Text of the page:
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A conversation that changed a life  

When Kellie’s housemate came home from work one day, she noticed their behaviour seemed off. As a trained Mental Health First Aider, Kellie could recognise that something wasn’t right.  

That night, when she noticed her housemate’s bedroom light was still on at 3 am, she knew she had to make a choice. ‘I had to decide if I was willing to make myself a little bit uncomfortable for a minute to make them feel seen and heard.’ She tapped on the door and asked if they were okay.  

At first, her housemate brushed off her concerns and insisted everything was fine. Kellie gently persisted, showing genuine care for their wellbeing, before they finally broke down and admitted, ‘I’m really not okay. I’m going through a lot’.  

Kellie describes the conversation that followed as ‘gut wrenching’ and was quickly able to identify the situation as a mental health crisis. When she completed her Mental Health First Aid training months before, she had been given a crisis first aid action plan and learnt that the most important thing to do in situations like this is be direct and ask the difficult questions.  

‘Are you thinking of ending your life?’ she asked, to which her housemate admitted that they had been contemplating hurting themselves.  

Understanding the care in which she had to navigate the conversation, Kellie calmly responded: ‘I can’t imagine how you’re feeling. But I do know that hurting yourself is not going to make you feel as good as you think it will’. Continuing with the crisis first aid action plan, Kellie asked if they had a plan to hurt themselves and they confirmed they did.  

Kellie recalled from the training that strong demands or judgements in moments like these could be harmful, so she continued to focus on showing genuine care while guiding her housemate to safety.  

That night, the two housemates called a mental health triage line together, which allowed a trained professional to intervene and provide crucial guidance and support. ‘They walked us through step by step what would happen and how we would deal with this,’ Kellie remembers.  

The next day her housemate had an appointment with a therapist. ‘They came home from that therapy session and looked like the world had been taken off their shoulders. Not because their problems had gone away, but because they didn’t have to hold them all in anymore.  

‘They cried with me again, but they were different kind of tears – they were tears of relief.’  

Equipped to make a difference  

For Kellie, being a trained Mental Health First Aider helped her to navigate the conversation carefully and as safely as possible. As soon as she identified the situation as a mental health crisis, she knew that professional intervention was needed.   

‘Knowing that from the beginning, and having those skills, enabled me to steer the conversation that way, and for my housemate to understand that I was coming from a place of care and understanding.’ 

Kellie says that without those skills or knowledge, she probably would have shrugged the situation off as none of her business or shut down during the conversation.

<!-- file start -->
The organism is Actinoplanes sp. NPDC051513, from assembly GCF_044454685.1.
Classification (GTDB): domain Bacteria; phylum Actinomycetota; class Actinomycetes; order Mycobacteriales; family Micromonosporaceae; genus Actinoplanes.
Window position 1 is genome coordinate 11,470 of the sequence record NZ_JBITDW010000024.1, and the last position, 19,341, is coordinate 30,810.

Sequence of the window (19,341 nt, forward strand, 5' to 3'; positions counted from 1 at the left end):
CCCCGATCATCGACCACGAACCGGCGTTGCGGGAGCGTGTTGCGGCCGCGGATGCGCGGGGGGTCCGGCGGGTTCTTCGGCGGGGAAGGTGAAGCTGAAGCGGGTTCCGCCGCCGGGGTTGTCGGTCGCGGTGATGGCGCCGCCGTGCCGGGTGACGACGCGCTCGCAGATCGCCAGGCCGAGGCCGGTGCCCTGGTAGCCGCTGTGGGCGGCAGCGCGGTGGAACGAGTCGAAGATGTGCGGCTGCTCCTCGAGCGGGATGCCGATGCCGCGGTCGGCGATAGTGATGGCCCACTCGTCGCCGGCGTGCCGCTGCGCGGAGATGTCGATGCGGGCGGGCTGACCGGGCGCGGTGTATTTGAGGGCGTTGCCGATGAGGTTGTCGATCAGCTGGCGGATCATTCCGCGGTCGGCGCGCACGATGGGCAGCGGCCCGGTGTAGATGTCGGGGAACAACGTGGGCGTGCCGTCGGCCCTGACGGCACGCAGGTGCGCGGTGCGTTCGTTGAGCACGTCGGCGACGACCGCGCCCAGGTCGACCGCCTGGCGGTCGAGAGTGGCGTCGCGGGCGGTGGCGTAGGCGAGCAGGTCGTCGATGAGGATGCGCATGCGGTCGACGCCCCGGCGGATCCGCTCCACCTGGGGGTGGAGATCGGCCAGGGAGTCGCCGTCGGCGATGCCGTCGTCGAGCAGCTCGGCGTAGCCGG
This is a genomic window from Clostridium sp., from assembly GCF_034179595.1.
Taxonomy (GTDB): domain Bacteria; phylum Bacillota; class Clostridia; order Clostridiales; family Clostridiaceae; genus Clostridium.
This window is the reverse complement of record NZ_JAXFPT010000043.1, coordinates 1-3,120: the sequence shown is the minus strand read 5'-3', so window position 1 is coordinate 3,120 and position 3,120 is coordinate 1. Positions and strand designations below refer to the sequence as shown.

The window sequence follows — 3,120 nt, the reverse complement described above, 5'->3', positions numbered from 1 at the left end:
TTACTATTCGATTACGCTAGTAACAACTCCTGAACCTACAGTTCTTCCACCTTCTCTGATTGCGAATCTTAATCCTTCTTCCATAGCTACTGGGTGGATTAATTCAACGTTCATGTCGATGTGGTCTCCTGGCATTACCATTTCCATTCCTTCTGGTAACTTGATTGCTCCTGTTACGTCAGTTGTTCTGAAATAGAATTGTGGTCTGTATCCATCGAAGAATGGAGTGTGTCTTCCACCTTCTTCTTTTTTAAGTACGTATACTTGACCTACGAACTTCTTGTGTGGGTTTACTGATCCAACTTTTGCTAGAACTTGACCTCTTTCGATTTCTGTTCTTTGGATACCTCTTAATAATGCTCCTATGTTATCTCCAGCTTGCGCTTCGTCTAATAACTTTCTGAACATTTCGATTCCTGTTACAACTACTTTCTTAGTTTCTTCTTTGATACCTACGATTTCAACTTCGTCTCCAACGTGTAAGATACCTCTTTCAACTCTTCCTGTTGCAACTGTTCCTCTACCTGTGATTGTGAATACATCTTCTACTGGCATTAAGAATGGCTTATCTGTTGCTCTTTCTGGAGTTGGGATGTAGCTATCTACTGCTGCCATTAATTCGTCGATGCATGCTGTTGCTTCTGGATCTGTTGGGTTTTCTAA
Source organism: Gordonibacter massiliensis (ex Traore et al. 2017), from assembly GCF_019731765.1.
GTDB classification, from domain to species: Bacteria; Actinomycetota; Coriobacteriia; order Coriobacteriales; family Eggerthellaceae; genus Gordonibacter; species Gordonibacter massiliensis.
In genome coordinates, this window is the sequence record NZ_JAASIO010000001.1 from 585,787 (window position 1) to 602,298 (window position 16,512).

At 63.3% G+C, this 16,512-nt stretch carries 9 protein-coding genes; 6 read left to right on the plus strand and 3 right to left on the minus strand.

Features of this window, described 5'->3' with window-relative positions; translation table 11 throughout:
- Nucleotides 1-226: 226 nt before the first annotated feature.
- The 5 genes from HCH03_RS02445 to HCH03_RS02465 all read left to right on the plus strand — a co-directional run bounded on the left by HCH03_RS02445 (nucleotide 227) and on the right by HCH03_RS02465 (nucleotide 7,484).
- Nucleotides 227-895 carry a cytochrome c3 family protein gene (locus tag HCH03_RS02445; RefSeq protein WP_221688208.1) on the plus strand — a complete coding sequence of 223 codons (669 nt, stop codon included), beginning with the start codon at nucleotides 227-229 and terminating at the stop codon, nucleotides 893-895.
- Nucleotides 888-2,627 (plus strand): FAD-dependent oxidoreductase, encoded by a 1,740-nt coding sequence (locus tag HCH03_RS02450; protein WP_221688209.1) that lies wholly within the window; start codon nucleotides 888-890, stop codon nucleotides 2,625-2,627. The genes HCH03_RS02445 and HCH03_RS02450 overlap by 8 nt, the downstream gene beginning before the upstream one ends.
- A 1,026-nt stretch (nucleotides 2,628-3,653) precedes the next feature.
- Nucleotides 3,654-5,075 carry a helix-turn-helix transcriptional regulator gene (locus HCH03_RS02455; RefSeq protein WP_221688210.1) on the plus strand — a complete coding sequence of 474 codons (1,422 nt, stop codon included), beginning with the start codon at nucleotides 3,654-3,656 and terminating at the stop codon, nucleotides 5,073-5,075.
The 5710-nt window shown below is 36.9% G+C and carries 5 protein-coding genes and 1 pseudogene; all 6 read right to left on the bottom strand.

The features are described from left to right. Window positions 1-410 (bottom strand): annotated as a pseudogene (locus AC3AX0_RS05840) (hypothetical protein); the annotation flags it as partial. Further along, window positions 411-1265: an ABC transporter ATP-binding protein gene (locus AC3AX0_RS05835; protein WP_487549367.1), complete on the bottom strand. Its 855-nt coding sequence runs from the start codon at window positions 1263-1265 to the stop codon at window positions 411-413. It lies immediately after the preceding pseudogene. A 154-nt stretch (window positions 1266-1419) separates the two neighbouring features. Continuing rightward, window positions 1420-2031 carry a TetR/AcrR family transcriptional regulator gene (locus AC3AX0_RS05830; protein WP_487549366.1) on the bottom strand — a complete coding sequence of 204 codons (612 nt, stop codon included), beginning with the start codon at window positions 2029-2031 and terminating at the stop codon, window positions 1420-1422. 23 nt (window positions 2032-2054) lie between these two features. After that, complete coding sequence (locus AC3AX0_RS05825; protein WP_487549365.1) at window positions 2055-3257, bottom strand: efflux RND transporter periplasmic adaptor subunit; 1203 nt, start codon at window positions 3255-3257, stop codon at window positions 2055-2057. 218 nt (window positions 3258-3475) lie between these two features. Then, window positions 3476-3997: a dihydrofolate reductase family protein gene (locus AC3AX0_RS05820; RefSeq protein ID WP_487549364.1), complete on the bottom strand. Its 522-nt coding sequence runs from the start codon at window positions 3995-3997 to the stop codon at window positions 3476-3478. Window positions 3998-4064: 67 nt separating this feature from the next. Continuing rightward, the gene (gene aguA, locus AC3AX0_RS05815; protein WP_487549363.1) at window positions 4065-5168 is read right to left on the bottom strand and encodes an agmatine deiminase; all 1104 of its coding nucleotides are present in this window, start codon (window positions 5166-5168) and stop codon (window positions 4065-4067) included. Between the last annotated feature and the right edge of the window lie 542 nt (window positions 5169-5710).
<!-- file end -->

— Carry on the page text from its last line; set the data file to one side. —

‘Now I feel equipped to recognise and address mental health issues not only in my household, but in my family as well. I even used it recently with a colleague who was dealing with some pretty severe issues. 

‘Without these skills, people will fall through the cracks and that’s a terrible thing.’ 

An impact to last a lifetime  

Kellie and her housemate now have a mental health care plan on the fridge that everyone can see and no one is ashamed of.  

The two of them make time every week to talk about mental health and check in on each other. Now, when her housemate isn’t okay, they feel safe speaking about it and know that Kellie will be there to help.  

Kellie feels grateful that she had the mental health first aid skills and knowledge to support her housemate during that time, and to give her the confidence to knock on their bedroom door that night.    

‘I’m really grateful that I still get to have this person in my life, around my family, around my little girl, showing us all that even though it’s hard, help is available. Being a Mental Health First Aider helped me change their life for the better’ 

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Read Other Stories

Explore our other stories below or go back to the MHFA Stories page.

Cecilia’s story

Cecilia’s story

Cecilia’s mental health story started when she was young, although like many others she didn’t realise it at the time. The turning point in Cecilia’s story came when she was in the middle of a Mental Health First Aid course.

Illustration of Two Girls on Podcast Story
Leesa’s Story

Leesa’s Story

Leesa, a member of the Mental Health First Aider Network since 2021, combines her hospitality experience with a passion for mental health advocacy, hosting a podcast to share and explore mental health stories.

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Jill’s Story

Jill’s Story

Jill, a nurse and seasoned Licensed MHFA Instructor has witnessed first-hand the profound impact that mental health first aid skills can have on healthcare and communities.

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